AppleInsider is supported by its audience and may earn commission as an Amazon Associate and affiliate partner on qualifying purchases. These affiliate partnerships do not influence our editorial content.
The two founders of the anti-harassment campaign #AppleToo have accused each other of harassment in a complex series of legal actions that have included a restraining order.
According to New York Post, the two founders and now ex-Apple employees, have since been embroiled in legal battles against each other. The disputes range from stalking, leaking of confidential information, and collaborating with Apple.
“It’s unfortunate that a petty disagreement exploded into full-scale harassment and that the other party just didn’t take the time to try to work it out or just move on and be an adult,” Cher Scarlett told the publication.
“To me, there’s no reason that this should’ve happened and we should all be focused on holding corporations accountable, not tearing each other down,” she continued. “I would’ve preferred that none of this became the subject of the media.”
Scarlett has a restraining order against Ashley Gjovik, prohibiting her from speaking publicly about Scarlett, and from coming within 1,000 feet of her. Consequently, Gjovik declined to talk to the New York Post, other than to say she is appealing the ruling.
History of the dispute
According to New York post, court documents regarding the restraining order say that there was disagreement within the #AppleToo movement, almost from the start. Without citing sources, the publication says that some members of the group believed Gjovik was chiefly using #AppleToo to support her own case against Apple.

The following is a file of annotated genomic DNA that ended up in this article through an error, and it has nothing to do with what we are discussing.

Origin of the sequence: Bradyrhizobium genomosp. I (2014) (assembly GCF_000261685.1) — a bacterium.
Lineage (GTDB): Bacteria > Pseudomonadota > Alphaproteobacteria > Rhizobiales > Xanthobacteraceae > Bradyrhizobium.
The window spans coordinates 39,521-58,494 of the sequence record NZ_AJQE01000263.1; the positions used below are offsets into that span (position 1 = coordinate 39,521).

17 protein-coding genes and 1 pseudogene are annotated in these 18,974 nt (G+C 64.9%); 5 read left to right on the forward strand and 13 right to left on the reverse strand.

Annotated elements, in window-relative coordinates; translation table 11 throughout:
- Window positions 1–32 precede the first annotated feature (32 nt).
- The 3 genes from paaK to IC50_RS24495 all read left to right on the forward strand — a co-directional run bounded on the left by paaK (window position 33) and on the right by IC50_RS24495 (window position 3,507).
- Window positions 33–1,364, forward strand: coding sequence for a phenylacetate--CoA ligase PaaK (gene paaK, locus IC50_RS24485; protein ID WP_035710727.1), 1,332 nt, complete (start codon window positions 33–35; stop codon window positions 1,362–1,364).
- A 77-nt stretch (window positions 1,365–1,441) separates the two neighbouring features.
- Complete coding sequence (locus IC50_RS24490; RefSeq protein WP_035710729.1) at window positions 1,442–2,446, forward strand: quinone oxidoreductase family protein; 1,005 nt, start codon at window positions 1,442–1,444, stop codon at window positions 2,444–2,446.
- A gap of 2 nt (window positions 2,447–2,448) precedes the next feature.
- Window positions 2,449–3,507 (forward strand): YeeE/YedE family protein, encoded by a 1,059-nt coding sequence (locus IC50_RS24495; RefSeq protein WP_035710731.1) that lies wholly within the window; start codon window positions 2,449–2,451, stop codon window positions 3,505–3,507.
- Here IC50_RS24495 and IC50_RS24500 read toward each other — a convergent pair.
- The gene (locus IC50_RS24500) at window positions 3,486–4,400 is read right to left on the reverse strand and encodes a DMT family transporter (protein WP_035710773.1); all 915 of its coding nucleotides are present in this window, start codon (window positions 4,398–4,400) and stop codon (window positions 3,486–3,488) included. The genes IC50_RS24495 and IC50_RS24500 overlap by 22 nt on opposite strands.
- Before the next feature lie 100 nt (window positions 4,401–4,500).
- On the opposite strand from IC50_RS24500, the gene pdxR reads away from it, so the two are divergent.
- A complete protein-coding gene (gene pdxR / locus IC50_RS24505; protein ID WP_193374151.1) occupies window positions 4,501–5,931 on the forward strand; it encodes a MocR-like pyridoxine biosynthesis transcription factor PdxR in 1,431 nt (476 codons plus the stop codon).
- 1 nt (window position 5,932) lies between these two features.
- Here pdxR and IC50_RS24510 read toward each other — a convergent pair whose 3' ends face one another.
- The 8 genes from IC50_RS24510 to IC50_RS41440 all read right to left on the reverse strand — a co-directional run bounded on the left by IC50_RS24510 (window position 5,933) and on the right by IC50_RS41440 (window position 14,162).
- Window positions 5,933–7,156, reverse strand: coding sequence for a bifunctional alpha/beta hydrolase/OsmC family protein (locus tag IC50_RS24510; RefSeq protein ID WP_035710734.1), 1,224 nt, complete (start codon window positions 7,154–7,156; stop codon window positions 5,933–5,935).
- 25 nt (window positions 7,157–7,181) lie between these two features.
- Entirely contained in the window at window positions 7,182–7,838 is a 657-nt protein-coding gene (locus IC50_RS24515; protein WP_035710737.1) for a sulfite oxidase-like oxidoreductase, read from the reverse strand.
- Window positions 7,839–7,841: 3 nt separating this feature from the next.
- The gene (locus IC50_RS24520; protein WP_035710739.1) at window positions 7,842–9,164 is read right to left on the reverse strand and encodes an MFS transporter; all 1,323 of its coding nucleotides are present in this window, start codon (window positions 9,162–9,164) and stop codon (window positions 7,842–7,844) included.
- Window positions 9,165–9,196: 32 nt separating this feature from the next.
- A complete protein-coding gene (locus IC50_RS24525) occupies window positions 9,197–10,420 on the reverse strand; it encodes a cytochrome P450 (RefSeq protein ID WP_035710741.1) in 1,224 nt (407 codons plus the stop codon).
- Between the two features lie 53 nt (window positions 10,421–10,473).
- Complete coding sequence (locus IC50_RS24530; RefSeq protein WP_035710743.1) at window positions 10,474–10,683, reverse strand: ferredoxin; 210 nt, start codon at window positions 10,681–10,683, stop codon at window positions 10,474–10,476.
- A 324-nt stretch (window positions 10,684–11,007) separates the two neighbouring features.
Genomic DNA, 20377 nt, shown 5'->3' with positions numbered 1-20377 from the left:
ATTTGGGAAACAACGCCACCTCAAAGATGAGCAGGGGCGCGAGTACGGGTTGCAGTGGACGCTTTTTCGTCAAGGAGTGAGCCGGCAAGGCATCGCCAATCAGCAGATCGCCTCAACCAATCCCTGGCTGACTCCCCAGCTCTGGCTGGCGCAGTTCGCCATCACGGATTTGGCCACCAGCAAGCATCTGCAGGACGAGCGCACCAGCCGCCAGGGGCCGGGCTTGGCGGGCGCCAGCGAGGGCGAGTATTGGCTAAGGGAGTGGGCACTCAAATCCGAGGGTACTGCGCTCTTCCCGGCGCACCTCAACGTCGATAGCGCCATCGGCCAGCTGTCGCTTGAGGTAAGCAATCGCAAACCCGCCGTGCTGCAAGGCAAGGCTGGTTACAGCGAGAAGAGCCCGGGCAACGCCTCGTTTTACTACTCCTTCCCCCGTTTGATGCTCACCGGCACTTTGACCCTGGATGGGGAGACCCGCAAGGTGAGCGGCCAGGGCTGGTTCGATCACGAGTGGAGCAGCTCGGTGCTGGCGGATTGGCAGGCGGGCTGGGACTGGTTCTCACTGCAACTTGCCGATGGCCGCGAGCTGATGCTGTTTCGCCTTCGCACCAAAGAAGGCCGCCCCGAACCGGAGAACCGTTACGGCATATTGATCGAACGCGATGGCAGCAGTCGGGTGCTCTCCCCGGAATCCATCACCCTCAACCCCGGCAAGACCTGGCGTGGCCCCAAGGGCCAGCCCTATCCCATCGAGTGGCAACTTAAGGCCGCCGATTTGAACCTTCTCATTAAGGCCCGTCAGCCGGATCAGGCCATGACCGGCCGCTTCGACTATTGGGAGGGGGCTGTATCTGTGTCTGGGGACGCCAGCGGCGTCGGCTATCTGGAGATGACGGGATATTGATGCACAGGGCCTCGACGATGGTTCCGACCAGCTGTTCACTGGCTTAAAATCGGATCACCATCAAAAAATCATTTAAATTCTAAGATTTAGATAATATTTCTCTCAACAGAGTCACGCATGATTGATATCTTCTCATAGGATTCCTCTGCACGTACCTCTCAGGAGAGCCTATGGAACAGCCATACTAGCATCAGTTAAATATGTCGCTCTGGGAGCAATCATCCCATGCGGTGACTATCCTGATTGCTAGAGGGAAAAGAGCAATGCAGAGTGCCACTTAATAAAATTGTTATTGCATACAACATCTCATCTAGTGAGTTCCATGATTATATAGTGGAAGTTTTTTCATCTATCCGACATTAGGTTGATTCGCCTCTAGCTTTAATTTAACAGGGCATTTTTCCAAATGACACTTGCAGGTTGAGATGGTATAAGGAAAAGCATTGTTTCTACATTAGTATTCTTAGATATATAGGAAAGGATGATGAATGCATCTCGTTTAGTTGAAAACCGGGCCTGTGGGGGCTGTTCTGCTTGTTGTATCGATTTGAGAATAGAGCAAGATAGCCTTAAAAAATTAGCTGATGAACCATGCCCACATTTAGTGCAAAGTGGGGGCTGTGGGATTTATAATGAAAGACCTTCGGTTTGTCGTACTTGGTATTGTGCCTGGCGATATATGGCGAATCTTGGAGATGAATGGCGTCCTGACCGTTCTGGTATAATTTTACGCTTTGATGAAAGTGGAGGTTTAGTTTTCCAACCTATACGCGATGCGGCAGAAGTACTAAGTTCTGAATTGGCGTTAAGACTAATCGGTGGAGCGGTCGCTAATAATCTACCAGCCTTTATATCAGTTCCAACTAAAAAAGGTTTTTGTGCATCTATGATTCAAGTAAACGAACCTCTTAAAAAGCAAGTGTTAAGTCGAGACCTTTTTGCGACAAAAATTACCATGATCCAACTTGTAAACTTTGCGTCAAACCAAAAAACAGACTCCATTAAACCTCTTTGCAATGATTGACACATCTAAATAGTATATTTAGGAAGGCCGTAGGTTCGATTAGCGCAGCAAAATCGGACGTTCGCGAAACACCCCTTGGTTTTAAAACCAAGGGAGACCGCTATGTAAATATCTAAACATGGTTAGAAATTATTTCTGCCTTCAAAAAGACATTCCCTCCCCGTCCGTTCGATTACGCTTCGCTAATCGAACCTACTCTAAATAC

Apple fired Gjovik in September 2021, and claimed that it was to do with her allegedly leaking confidential information. Denying this, Gjovik filed complaints, including one with the Equal Employment Opportunity Commission, and the National Labor Relations Board.
However, according to Scarlett, Gjovik did leak information to The Verge. Scarlett reportedly said this to Gjovikon on an internal corporate message board, which Apple then produced as evidence in its case against Gjovik.
At the time, Gjovik claimed on Twitter that Scarlett was being “a defense witness for Apple against me.” She said Scarlett was in “active communication helping Apple in their campaign of harassment, threats & horror against their safety whistelblower.”
Scarlett has since apologised to Gjovik for posting on the corporate message board, but denies working for Apple against her.
By the end of November 2021, Scarlett left Apple. Both #AppleToo founders were now out of the company, but Scarlett says that Gjovik became jealous over how the media was paying less attention to her.
“I was profiled in the Washington Post and the Seattle Times,” continued Scarlett, “and she grew more agitated.”
For her part, Gjovik has claimed that Scarlett effectively “blacklisted” her by persuading reporters to avoid interviewing her.
Consequences of the dispute
The restraining order against Ashley Gjovik is one outcome of the arguments. According to Scarlett, distress over this disagreement and also her clashes with Apple caused the recovering addict to relapse.
According to New York Post, Scarlett mistakenly took a pill containing Fentanyl, which she says sent her “almost immediately into cardiac arrest.”
“My head hurt, my body hurt, my heart hurt… everything hurt,” wrote Scarlett on her GoFundMe page. “I bought a Percocet from a friendly street pharmacist to help with all the pain and it turned out to be laced with Fentanyl, presumably a large amount of it, because I overdosed.”
Scarlett then reported Gjovik to the FBI’s internet crimes division. At some point afterward, Gjovik published online what she called an “evidence report,” showing posts and personal information allegedly shared by Scarlett.
Gjovik’s appeal against the restraining order is expected to be heard in August.
“I did receive notice that Ashley is appealing it in the court proceeding,” Scarlett told the New York Post. “I don’t believe that another judge will find that there was any mistake in that proceeding.”